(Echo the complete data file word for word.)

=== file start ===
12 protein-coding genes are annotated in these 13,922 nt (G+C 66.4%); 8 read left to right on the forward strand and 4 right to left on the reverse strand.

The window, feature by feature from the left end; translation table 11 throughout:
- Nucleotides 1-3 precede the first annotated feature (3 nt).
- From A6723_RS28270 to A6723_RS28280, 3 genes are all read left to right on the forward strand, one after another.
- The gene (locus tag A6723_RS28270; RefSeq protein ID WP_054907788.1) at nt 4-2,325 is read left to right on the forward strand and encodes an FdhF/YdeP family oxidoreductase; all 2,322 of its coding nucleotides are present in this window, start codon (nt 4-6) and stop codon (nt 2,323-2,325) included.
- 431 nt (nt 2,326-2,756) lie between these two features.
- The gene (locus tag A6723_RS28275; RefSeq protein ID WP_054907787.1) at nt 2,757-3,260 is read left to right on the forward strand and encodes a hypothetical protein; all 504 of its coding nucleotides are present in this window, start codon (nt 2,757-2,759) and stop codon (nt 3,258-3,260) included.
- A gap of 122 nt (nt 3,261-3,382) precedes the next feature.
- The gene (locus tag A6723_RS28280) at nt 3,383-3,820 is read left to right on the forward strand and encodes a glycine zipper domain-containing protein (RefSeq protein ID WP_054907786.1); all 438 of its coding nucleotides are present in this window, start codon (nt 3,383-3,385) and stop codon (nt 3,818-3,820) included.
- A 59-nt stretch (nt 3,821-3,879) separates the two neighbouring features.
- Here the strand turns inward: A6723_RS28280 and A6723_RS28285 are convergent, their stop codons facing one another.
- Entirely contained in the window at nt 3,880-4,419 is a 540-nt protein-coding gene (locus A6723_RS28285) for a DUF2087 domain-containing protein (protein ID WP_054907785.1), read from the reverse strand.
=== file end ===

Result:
12 protein-coding genes are annotated in these 13,922 nt (G+C 66.4%); 8 read left to right on the forward strand and 4 right to left on the reverse strand.

The window, feature by feature from the left end; translation table 11 throughout:
- Nucleotides 1-3 precede the first annotated feature (3 nt).
- From A6723_RS28270 to A6723_RS28280, 3 genes are all read left to right on the forward strand, one after another.
- The gene (locus tag A6723_RS28270; RefSeq protein ID WP_054907788.1) at nt 4-2,325 is read left to right on the forward strand and encodes an FdhF/YdeP family oxidoreductase; all 2,322 of its coding nucleotides are present in this window, start codon (nt 4-6) and stop codon (nt 2,323-2,325) included.
- 431 nt (nt 2,326-2,756) lie between these two features.
- The gene (locus tag A6723_RS28275; RefSeq protein ID WP_054907787.1) at nt 2,757-3,260 is read left to right on the forward strand and encodes a hypothetical protein; all 504 of its coding nucleotides are present in this window, start codon (nt 2,757-2,759) and stop codon (nt 3,258-3,260) included.
- A gap of 122 nt (nt 3,261-3,382) precedes the next feature.
- The gene (locus tag A6723_RS28280) at nt 3,383-3,820 is read left to right on the forward strand and encodes a glycine zipper domain-containing protein (RefSeq protein ID WP_054907786.1); all 438 of its coding nucleotides are present in this window, start codon (nt 3,383-3,385) and stop codon (nt 3,818-3,820) included.
- A 59-nt stretch (nt 3,821-3,879) separates the two neighbouring features.
- Here the strand turns inward: A6723_RS28280 and A6723_RS28285 are convergent, their stop codons facing one another.
- Entirely contained in the window at nt 3,880-4,419 is a 540-nt protein-coding gene (locus A6723_RS28285) for a DUF2087 domain-containing protein (protein ID WP_054907785.1), read from the reverse strand.